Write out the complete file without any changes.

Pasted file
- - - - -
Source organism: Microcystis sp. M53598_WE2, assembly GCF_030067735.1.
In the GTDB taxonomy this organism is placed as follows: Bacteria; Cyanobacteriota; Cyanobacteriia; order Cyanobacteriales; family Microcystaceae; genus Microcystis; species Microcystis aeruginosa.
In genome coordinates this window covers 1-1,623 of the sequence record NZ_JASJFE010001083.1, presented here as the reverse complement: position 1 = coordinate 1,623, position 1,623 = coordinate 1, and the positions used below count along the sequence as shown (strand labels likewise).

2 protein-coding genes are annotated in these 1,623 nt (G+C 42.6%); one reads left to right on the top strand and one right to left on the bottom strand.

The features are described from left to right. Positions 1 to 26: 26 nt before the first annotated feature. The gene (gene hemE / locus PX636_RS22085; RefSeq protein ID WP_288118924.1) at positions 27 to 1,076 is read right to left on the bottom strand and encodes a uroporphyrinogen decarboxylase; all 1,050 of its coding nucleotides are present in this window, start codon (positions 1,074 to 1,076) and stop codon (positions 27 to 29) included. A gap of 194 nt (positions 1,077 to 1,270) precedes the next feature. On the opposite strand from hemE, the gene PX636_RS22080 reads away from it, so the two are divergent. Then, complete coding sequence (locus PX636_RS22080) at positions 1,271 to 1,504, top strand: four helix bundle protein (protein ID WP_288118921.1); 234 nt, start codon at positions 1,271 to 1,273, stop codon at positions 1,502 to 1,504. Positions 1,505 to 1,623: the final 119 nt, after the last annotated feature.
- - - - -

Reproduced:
Source organism: Microcystis sp. M53598_WE2, assembly GCF_030067735.1.
In the GTDB taxonomy this organism is placed as follows: Bacteria; Cyanobacteriota; Cyanobacteriia; order Cyanobacteriales; family Microcystaceae; genus Microcystis; species Microcystis aeruginosa.
In genome coordinates this window covers 1-1,623 of the sequence record NZ_JASJFE010001083.1, presented here as the reverse complement: position 1 = coordinate 1,623, position 1,623 = coordinate 1, and the positions used below count along the sequence as shown (strand labels likewise).

2 protein-coding genes are annotated in these 1,623 nt (G+C 42.6%); one reads left to right on the top strand and one right to left on the bottom strand.

The features are described from left to right. Positions 1 to 26: 26 nt before the first annotated feature. The gene (gene hemE / locus PX636_RS22085; RefSeq protein ID WP_288118924.1) at positions 27 to 1,076 is read right to left on the bottom strand and encodes a uroporphyrinogen decarboxylase; all 1,050 of its coding nucleotides are present in this window, start codon (positions 1,074 to 1,076) and stop codon (positions 27 to 29) included. A gap of 194 nt (positions 1,077 to 1,270) precedes the next feature. On the opposite strand from hemE, the gene PX636_RS22080 reads away from it, so the two are divergent. Then, complete coding sequence (locus PX636_RS22080) at positions 1,271 to 1,504, top strand: four helix bundle protein (protein ID WP_288118921.1); 234 nt, start codon at positions 1,271 to 1,273, stop codon at positions 1,502 to 1,504. Positions 1,505 to 1,623: the final 119 nt, after the last annotated feature.